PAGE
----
We note the importance of IAEA activities in implementing the Convention on the Physical Protection of Nuclear Material and Facilities, as amended and its Plan entitled "Physical Nuclear Security - Measures to Protect Against Nuclear Terrorism," and we reaffirm our willingness to continue supporting and working with the IAEA in this area to enhance the effectiveness of national systems for accounting, control, physical protection of nuclear materials and radioactive substances and the security of civilian nuclear facilities, and, where necessary, to establish such systems.
We trust that, through their participation in this new Global Initiative to Combat Nuclear Terrorism, all countries that share our common goals of suppressing and mitigating the consequences of acts of nuclear terrorism will - on a voluntary basis and on the basis of independent responsibility of each country for the steps taken within its jurisdiction - reinforce the joint efforts to increase international cooperation in combating this threat.
The United States and the Russian Federation reaffirm that issues related to safeguarding nuclear weapons and other nuclear facilities, installations and materials used for military purposes remain strictly the national prerogative of the nuclear weapons state parties to the Non-Proliferation of Nuclear Weapons Treaty (NPT), for which they bear special responsibility. The Joint Statement on Nuclear Security, which we adopted in Bratislava, noted that while the security of nuclear facilities in the United States and Russian Federation meets current requirements, these requirements must be constantly enhanced to counter evolving terrorist threats. We trust that the other nuclear weapon state parties to the Non- Proliferation of Nuclear Weapons Treaty (NPT) will also ensure a proper level of protection for their nuclear facilities, while taking into account the constantly changing nature of the terrorist threat.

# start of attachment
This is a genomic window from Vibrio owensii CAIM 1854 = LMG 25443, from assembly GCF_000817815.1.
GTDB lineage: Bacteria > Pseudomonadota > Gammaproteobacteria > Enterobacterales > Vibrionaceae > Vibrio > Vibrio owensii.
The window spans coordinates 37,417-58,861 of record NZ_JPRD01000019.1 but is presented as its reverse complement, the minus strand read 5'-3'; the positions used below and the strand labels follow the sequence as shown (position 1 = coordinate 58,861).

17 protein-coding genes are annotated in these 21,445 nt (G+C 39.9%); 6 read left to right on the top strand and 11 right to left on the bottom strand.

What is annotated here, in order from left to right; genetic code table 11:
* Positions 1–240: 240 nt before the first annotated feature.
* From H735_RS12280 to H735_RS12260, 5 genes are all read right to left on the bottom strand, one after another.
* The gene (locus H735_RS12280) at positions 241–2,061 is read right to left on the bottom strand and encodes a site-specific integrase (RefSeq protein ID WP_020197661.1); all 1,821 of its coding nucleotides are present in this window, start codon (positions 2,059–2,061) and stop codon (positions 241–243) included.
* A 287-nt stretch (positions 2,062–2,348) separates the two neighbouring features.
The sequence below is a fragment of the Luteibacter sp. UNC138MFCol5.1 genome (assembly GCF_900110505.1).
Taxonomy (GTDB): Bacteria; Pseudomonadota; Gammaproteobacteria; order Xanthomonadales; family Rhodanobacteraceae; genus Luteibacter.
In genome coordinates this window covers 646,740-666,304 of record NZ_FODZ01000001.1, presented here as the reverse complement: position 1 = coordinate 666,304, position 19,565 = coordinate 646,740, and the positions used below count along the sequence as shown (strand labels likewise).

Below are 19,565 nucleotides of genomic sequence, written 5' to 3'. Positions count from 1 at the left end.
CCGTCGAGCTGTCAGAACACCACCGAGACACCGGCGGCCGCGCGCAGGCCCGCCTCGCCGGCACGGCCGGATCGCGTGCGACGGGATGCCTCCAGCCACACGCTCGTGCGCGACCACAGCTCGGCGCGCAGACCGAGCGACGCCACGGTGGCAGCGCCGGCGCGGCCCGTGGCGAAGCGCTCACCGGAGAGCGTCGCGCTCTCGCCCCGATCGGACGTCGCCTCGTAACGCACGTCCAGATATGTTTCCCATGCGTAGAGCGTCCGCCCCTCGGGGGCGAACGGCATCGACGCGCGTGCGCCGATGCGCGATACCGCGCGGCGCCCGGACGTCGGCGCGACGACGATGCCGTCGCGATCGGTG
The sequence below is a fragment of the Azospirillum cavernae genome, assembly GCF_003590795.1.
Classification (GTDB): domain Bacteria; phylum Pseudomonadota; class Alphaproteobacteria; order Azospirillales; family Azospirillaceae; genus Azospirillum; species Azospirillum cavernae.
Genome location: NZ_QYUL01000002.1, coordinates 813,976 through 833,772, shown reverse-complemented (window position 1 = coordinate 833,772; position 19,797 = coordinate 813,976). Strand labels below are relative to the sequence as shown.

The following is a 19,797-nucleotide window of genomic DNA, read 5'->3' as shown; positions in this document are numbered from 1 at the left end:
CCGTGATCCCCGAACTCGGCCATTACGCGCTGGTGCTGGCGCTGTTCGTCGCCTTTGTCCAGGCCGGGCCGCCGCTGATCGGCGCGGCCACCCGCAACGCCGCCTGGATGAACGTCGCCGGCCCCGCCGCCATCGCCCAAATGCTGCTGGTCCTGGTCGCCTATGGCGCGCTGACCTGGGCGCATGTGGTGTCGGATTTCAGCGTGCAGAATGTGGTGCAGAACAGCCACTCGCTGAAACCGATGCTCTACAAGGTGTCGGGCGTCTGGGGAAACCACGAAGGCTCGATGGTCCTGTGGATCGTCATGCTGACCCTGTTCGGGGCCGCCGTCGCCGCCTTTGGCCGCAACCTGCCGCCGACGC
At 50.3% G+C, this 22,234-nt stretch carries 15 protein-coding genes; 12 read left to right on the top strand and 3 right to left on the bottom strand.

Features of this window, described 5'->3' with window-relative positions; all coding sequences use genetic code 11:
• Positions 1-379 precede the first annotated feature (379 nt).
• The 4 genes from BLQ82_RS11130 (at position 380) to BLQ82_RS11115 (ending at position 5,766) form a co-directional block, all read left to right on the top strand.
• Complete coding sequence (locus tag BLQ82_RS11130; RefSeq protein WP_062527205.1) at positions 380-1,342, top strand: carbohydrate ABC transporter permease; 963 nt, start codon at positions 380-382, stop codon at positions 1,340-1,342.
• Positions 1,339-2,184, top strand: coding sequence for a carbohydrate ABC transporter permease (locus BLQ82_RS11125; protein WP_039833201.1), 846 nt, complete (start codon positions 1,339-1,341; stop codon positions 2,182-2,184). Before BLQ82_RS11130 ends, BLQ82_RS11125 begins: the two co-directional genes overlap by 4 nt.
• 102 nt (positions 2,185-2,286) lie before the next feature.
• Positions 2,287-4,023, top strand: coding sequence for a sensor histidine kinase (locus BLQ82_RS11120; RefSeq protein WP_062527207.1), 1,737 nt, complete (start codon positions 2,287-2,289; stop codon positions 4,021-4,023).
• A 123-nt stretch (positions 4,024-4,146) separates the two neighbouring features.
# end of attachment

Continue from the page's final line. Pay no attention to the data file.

As part of this initiative, we intend to work with countries possessing sensitive nuclear technologies to reaffirm their commitment to take all necessary measures to ensure proper protection and safeguarding of nuclear facilities and relevant materials in their territory.
We will be prepared to work with all those who share our views to strengthen mechanisms for multilateral and bilateral cooperation to suppress acts of nuclear terrorism, with a view to practical implementation of the measures provided for in the International Convention for the Suppression of Acts of Nuclear Terrorism as well as in other relevant international legal frameworks.
Source: Official website of the Russian G8 presidency
|This Information System is provided by the University of Toronto Libraries and the G7 Research Group at the University of Toronto.|
Please send comments to:
This page was last updated July 15, 2006.
All contents copyright © 2022. University of Toronto unless otherwise stated. All rights reserved.